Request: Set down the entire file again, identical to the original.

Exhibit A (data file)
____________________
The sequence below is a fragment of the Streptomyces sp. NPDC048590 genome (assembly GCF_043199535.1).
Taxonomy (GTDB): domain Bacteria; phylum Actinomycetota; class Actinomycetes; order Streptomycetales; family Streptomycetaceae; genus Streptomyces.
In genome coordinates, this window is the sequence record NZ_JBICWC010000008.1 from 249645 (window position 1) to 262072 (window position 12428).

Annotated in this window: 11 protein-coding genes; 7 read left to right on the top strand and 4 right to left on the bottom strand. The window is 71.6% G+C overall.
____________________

The sequence below is a fragment of the Streptomyces sp. NPDC048590 genome (assembly GCF_043199535.1).
Taxonomy (GTDB): domain Bacteria; phylum Actinomycetota; class Actinomycetes; order Streptomycetales; family Streptomycetaceae; genus Streptomyces.
In genome coordinates, this window is the sequence record NZ_JBICWC010000008.1 from 249645 (window position 1) to 262072 (window position 12428).

Annotated in this window: 11 protein-coding genes; 7 read left to right on the top strand and 4 right to left on the bottom strand. The window is 71.6% G+C overall.